US Secretary of State Antony Blinken stressed the need to “deepen our cooperation” with Colombia at the end of a two-day visit to the South American country.
Blinken’s trip to Colombia and Ecuador was the first official visit of President Joe Biden’s top foreign affairs official to Latin America since taking office in February last year.
The visit sought to mend diplomatic relations with the government of far-right President Ivan Duque that have been strained since Colombian meddling in the US elections in 2019.
Duque’s increasingly violent rule and ties to drug traffickers complicated reestablishing ties between the two governments that have long been regional allies.
Blinken sought to reassert American influence in Bogota by stressing the US Government’s support for social development in Colombia.
We see a massive opportunity for deeper collaboration and broad-based growth, from cloud computing to health technology to agriculture. And the Build Back Better World partnership will offer a chance to seize on these and other areas of complementary strength in the months and years ahead.
US Secretary of State Antony Blinken
The state secretary additionally stressed US foreign policy priorities that are low on Duque’s priority list like the implementation of a 2016 peace deal with now-defunct guerrilla group FARC and investigations into human rights violations.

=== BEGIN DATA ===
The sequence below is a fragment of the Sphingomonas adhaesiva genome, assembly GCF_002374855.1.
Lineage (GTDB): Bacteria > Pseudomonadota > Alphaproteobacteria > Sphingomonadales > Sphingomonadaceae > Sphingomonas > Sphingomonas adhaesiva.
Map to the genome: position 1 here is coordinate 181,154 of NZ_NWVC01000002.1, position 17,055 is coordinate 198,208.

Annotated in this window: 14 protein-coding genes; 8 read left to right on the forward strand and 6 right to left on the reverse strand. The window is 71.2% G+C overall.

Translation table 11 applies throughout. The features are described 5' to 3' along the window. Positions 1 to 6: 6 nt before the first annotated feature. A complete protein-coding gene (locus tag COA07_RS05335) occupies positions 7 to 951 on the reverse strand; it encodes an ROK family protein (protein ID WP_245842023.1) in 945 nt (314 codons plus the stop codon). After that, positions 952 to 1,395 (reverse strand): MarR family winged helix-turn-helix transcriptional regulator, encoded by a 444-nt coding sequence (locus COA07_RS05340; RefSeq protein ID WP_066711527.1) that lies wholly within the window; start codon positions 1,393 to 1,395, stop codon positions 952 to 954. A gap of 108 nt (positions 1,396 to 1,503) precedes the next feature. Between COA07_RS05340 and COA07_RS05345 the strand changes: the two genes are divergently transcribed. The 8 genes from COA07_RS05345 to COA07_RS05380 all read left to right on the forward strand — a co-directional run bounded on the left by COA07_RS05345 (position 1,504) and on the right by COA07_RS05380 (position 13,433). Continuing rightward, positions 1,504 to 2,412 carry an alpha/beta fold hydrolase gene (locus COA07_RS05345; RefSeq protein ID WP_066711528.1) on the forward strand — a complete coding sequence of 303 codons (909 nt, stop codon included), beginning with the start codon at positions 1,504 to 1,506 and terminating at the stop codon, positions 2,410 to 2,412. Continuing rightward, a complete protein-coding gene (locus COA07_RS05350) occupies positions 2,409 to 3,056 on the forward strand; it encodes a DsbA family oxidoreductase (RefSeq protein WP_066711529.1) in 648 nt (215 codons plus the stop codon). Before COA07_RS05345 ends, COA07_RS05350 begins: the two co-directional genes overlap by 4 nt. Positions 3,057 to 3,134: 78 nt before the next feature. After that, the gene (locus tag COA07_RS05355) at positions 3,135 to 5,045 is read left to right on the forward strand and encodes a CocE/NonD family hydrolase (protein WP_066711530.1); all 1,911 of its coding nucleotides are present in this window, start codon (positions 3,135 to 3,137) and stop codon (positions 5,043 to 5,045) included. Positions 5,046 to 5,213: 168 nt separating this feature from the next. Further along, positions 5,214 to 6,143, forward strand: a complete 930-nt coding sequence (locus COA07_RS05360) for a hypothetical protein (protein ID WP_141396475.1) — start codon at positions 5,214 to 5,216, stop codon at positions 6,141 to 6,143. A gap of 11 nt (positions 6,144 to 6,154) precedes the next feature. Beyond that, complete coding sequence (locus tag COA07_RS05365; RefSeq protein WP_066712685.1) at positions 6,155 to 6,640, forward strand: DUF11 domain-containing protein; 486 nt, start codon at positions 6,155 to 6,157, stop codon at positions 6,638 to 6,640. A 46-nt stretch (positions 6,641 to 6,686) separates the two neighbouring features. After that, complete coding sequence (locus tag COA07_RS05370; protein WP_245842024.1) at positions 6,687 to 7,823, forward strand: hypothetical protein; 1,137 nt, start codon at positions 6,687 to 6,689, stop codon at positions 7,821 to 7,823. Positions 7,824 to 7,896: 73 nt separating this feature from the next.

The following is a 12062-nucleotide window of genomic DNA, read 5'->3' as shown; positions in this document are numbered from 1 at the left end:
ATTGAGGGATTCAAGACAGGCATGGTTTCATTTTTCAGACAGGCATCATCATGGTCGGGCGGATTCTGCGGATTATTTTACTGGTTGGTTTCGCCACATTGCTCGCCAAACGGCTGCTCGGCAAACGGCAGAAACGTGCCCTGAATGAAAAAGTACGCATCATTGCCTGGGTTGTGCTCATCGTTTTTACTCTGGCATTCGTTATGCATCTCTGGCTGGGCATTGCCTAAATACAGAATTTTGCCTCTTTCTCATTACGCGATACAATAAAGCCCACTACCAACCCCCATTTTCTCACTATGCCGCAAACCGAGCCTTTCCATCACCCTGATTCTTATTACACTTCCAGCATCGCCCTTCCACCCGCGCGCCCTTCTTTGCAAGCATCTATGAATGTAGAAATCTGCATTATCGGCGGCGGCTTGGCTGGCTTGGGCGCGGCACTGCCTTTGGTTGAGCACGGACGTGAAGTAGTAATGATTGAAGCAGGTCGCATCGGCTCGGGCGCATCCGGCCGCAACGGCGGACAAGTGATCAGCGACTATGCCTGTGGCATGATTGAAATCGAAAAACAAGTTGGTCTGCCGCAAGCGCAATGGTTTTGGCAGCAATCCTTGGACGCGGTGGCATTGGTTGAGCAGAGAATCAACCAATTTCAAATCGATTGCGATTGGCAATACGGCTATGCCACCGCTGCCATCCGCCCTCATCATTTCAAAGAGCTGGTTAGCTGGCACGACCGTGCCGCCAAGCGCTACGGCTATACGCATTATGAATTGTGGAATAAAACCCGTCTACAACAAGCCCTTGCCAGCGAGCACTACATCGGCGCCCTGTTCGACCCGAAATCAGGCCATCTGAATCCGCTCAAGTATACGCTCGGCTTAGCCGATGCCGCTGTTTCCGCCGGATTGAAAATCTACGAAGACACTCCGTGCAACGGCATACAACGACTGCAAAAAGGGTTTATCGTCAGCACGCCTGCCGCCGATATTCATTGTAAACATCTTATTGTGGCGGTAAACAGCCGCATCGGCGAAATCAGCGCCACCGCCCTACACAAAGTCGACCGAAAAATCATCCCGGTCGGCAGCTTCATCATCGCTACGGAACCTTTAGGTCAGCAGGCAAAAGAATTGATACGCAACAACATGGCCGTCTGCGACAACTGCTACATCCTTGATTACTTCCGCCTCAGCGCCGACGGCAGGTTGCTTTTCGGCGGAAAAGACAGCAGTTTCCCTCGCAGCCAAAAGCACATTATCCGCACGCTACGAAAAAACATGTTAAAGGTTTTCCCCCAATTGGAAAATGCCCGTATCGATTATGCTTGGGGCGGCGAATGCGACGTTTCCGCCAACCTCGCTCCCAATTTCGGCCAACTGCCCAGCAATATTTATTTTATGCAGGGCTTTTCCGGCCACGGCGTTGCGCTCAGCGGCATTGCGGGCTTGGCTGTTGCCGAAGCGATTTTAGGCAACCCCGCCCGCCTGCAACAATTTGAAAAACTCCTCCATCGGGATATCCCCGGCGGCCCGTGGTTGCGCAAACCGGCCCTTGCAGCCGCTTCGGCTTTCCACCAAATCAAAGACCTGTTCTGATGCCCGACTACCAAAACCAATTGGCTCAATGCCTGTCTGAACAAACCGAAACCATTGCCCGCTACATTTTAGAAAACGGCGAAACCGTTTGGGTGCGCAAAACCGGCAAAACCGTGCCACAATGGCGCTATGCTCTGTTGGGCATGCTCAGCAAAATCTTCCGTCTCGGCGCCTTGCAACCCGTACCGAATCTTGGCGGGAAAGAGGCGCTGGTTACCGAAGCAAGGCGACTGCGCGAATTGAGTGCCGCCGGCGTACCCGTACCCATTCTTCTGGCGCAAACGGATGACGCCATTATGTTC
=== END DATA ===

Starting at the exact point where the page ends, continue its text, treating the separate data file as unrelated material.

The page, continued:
Blinken’s main talking points
- Joint approach to Covid-19 pandemic and the development of Colombia’s public health capacity
- Joint approach to mass migration from Haiti and Venezuela
- US support for Colombian environmental initiatives
- US support for counternarcotics and tackling the “root causes” of Colombia’s cocaine exports, “inequity, corruption, impunity”
- US support for the implementation of a 2016 peace deal with former guerrillas
- US priority to investigate human rights violations in Colombia
- Improving economic ties between the two countries
Apart from meeting with Duque and Vice-President Marta Lucia Ramirez, Blinken also met youth representatives “who will safeguard our almost 200-year-old bilateral relationship into the future.”